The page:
Distilleries across Kentucky are not only thriving but multiplying and as a result, other Kentucky industries are thriving right along with them.
From the hospitality industry—which serves meals, offers lodging and fills bourbon glasses—to the construction industry that does its best to keep pace with plans for new and larger distilleries, the ripple reaches from border to border.
Another sector that is very much tied to the bourbon boom is legal services.
In 2022, bourbon distilling in Kentucky saw more than $2.1 billion in new investments and approximately 700 new jobs. Gov. Andy Beshear took note of the flow of projects in December as he helped Buffalo Trace Distillery celebrate the filling of its 8-millionth barrel. That distillery alone has increased its production by 50% and is in the midst of a $1.2 billion expansion that includes 14 new rickhouses, an expanded visitors center, 12 new fermenters and other production equipment, much of which is already in place.
The Kentucky Distillers’ Association’s most recent economic impact study, released in January 2022, showed there were 95 operating distilleries in the commonwealth with several more in the process of opening—five times as many as in the KDA’s first such study in 2009. In all, bourbon is a nearly $9 billion industry in Kentucky that has created more than 22,500 jobs.
With this massive impact, be it from expansions at large, established distilleries like Buffalo Trace or from a rising tide of craft distilleries like Wilderness Trail and MB Roland, comes the need for legal services. Add in the distilleries that are in the process of being built, such as Western Kentucky Distilling Co.’s $30 million facility in Beaver Dam, and there is an urgent need for legal assistance ranging from corporate services to consulting to help navigating what is a highly regulated industry.
At least some of this growth can be traced to the evolving changes in the state’s laws, says Steve Amato, the hospitality department chair at Lexington-based McBrayer PLLC. For example, a major change happened in 2016 in the form of Senate Bill 11, which saw Kentucky soften some leftover Prohibition-era laws that restricted distilleries’ (and other alcohol-based companies, like breweries) on-premise sales abilities. Lifting limits on packaged liquor retail sales and on-premise sample drinks boosts tourism by making distilleries more attractive as destinations. That, in turn, fuels an increase in bourbon production, boosts retail sales and encourages the formation of new distilleries.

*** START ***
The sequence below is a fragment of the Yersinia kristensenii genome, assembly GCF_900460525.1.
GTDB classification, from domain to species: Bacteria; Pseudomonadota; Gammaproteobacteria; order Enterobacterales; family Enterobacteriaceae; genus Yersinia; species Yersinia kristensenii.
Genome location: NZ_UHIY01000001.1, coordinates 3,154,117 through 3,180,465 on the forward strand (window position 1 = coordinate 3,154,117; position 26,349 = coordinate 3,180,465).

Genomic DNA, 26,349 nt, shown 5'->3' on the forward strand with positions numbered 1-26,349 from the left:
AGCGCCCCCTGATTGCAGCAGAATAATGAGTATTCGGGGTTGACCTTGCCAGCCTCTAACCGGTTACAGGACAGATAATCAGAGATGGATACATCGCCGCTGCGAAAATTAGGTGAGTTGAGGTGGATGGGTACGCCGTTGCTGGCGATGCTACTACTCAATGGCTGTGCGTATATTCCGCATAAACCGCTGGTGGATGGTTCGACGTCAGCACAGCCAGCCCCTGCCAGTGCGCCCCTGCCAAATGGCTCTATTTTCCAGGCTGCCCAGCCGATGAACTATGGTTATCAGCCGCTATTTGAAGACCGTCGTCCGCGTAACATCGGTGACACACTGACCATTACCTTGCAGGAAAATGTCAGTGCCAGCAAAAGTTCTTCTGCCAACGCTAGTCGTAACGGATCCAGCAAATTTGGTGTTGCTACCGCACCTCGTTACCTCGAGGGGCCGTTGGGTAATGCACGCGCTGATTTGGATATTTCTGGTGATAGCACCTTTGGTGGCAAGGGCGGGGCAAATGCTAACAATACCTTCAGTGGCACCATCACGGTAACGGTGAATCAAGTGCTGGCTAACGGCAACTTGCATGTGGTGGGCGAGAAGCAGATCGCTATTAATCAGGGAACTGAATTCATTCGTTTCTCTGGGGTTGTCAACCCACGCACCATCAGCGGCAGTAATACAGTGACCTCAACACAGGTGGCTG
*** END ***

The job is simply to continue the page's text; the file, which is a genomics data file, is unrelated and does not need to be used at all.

Amato says a new distillery will need a variety of legal advice regarding site location, leasing and land-use services, permits and zoning, taxation services and more. And once established, distilleries may require advice on employment and economic development in addition to financial and lending advice for growth.
Another McBrayer attorney, Keeana Sajadi Boarman, deals with the corporate side of the practice, advising on corporate and tax structure plus normal ongoing needs that all businesses have–and McBrayer has plenty of distilleries as clients who utilize such services. The distilleries the firm has worked with include all types and sizes, such as Bardstown Bourbon Co., Fresh Bourbon, Kentucky Whiskey House and Tyler Wood Distilling Co.
“It is a pretty broad scope of work that these businesses need,” Boarman said. “It’s a really interesting field and it’s spinning off a lot of great legal work.”
Growing with bourbon
While the notion of distilling and aging bourbon to extract flavors from oak barrels may be romantic to a bourbon enthusiast or aspiring distiller, essentially a distillery is a manufacturing business.
“Anytime you’re dealing with manufacturing, you’ve got a plethora of legal issues,” said Mitchel Denham, a partner with DBL Law, which services multiple clients in the spirits industry.
Denham says DBL has seen growth, adding at least five new lawyers in recent years. And while there are no lawyers or staff dedicated exclusively to the distilling industry, he said, there is plenty of distillery-related work to go around. For instance, Denham often works with distillers on regulatory issues, such as dealings with the Alcoholic Beverage Commission, licensing or employment issues. Sometimes, he says, it may be as simple as helping set up corporate structures to help ensure a distillery can become a profitable business—something that isn’t exclusive to bourbon, but is needed nevertheless.
“The industry has seen exponential growth in the last decade,” he said. “That has caused them to need help from quality law firms.”
Marjorie A. Farris is the chair for Stites & Harbison, one of the oldest law firms in the country, tracing its origins to 1832. To her knowledge, the firm has been working with bourbon brands dating at least to the 1950s, she said. So, rather than growing as a result of the surging bourbon industry, she said, the firm has “grown alongside the industry.”
“Stites has had a long-standing history with the bourbon industry,” she said. “It’s always been part of what we do.”